Chronic alcohol use can harm your physical and mental health. Some of the potential long-term effects include:7,8

  • Cardiovascular issues, including high blood pressure, cardiomyopathy, and increased risk of stroke.
  • Liver disease.
  • Digestive problems.
  • Nutritional deficiencies.
  • Serious neurological conditions such as Wernicke-Korsakoff Syndrome.
  • Increased risk of certain cancers, including breast, mouth, throat, esophagus, voice box, liver, colon, and rectum cancer.
  • Learning and memory problems, including a risk of dementia.
  • Mental health problems, such as depression or anxiety.
  • Alcohol use disorders, including significant physiological dependence and withdrawal risks.

What is Alcohol Withdrawal?

When someone regularly drinks, they can develop alcohol dependence, which means that their bodies have adapted to the presence of alcohol to a point that withdrawal symptoms may arise when drinking slows or stops.9 Withdrawal symptoms for alcohol can range in severity from mild to severe and may be life-threatening in some cases.10

According to the DSM-5, withdrawal symptoms can include:4

  • Autonomic hyperactivity (which includes symptoms such as sweating or pulse rate greater than 100 bpm).
  • Hand tremors.
  • Insomnia.
  • Nausea or vomiting.
  • Transient visual, tactile, or auditory hallucinations or illusions (such as seeing or hearing things that aren’t there).
  • Psychomotor agitation, which means repetitive and purposeless movements.
  • Anxiety.
  • Generalized tonic-clonic seizures – the type most people think of when they think about seizures.

Though relatively rare, some people may also be at risk of serious withdrawal complications, such as delirium tremens, which can include symptoms such as visual hallucinations, profound confusion, tachycardia (rapid heartbeat), hypertension (high blood pressure), hyperthermia (low body temperature), agitation, and diaphoresis (excessive sweating).11 It can be fatal if left untreated.11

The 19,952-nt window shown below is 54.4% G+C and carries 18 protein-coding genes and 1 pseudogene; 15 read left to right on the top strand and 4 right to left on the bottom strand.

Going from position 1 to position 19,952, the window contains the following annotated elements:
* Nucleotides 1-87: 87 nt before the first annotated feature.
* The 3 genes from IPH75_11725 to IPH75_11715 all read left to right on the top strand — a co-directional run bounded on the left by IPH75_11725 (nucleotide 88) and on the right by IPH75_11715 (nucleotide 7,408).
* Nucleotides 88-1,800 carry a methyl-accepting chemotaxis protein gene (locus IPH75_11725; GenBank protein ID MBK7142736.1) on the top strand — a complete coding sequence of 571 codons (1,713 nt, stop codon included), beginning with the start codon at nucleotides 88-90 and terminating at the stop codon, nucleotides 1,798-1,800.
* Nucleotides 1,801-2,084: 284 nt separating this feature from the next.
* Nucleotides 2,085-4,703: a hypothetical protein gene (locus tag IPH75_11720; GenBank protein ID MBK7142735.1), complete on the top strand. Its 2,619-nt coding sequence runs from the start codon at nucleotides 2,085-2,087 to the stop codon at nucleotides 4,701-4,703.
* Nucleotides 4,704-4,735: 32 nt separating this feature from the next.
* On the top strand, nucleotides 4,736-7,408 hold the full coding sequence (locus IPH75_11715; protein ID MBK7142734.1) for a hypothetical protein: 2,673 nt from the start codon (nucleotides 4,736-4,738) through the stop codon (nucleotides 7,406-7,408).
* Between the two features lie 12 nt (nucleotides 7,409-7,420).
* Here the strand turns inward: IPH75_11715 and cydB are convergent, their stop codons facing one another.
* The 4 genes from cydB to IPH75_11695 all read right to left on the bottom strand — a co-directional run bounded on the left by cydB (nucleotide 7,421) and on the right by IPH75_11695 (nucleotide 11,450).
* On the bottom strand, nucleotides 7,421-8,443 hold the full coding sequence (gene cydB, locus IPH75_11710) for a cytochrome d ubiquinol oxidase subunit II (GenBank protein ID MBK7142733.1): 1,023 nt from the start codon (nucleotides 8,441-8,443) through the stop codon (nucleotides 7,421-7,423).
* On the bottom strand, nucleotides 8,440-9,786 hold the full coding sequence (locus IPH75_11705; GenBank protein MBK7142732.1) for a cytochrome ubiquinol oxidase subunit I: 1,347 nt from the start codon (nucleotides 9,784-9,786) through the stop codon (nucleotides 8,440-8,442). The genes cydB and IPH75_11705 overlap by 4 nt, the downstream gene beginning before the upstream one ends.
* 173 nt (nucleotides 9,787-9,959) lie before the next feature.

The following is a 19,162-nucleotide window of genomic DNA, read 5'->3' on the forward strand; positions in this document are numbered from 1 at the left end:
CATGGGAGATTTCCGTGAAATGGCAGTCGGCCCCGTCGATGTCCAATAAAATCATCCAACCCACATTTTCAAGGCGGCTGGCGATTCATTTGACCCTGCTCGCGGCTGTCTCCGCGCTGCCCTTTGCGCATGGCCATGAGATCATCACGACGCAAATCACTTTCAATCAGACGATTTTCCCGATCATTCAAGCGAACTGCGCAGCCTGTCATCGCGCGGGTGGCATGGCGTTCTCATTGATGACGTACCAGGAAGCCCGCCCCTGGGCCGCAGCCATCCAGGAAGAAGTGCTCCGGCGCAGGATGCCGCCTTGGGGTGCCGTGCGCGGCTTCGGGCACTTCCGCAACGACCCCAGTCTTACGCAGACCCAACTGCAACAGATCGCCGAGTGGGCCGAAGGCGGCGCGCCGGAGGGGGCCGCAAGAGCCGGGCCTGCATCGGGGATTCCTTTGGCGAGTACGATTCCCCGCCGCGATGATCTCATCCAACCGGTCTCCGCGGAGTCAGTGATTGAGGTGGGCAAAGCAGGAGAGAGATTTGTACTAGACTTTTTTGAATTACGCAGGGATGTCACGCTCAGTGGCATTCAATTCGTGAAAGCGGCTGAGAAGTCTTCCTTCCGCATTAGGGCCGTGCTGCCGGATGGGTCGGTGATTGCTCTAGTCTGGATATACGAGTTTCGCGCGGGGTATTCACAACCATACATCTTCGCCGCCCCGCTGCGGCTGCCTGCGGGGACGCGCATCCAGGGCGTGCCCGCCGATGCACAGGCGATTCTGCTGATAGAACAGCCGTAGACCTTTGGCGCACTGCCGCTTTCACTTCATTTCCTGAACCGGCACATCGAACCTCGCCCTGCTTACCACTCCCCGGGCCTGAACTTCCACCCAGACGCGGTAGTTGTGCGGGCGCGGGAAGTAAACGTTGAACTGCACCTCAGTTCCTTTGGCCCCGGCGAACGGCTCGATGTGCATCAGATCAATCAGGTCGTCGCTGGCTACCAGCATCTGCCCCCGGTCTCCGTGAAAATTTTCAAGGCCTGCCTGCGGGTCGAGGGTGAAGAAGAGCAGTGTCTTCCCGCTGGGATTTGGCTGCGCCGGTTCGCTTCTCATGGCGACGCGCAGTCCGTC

Alcohol detox, and particularly medically supervised detox, can help ensure your safety and comfort and minimize withdrawal symptoms. It can also provide immediate medical care should complications arise, which is why it is safer that detoxing at home. In fact, the Substance Abuse and Mental Health Services Administration (SAMHSA) indicates that the preferred setting of care for managing alcohol withdrawal is hospitalization or another form of 24-hour medical care.10 Occasionally, one may receive sedating medications such as benzodiazepines during alcohol withdrawal in order to help mitigate any potentially uncomfortable withdrawal symptoms, and to minimize the risk of severe withdrawal issues such as seizures.10,11

Treatment for Alcohol Addiction

Treatment for AUD can involve a combination of medications and behavioral therapies. Medications for alcohol addiction treatment may include naltrexone, acamprosate, and disulfiram.1 You may also participate in behavioral therapies, such as cognitive-behavioral therapy (CBT), to help you make positive and healthy changes to thoughts and behaviors that contribute to AUD.1

Depending on your unique needs, treatment for AUD can take place in different settings. Potential treatment programs can include:

  • Detox, which can be the first step in the recovery process. It helps you safely and comfortably withdraw from alcohol while preparing you for continued treatment efforts.12
  • Inpatient/residential treatment. You live onsite and receive 24/7 care. It’s usually well-suited for people with relatively severe addictions, co-occurring mental or medical health issues, less stable living environments, and fewer social supports.12
  • Outpatient treatment. Though treatment may take place at a rehab center or other clinical setting, you’re able to return home outside of treatment hours. Outpatient treatment settings can benefit people with less severe addictions, access to transportation, supportive home environments, and good support systems.12
  • Alcoholism recovery is a lifelong process, so most people benefit from some form of ongoing care once formal treatment ends. This can include different options, such as regular checkups with a treatment provider, counseling, or participating in mutual support groups, like Alcoholics Anonymous (AA).1

Finding Alcohol Addiction Help

Seeking alcohol addiction help might start with consulting your healthcare provider. They can perform an evaluation and help determine the appropriate setting based on your unique needs.1 You can also find treatment facilities around the country using SAMHSA’s website.

Reaching out to an addiction helpline, such as the one owned and operated by American Addiction Centers (AAC), can help answer questions you may have about alcohol addiction treatment and potentially help you find treatment. If you or a loved one are struggling, AAC is here to help. Please call to speak to an admissions navigator to learn more about your rehab options.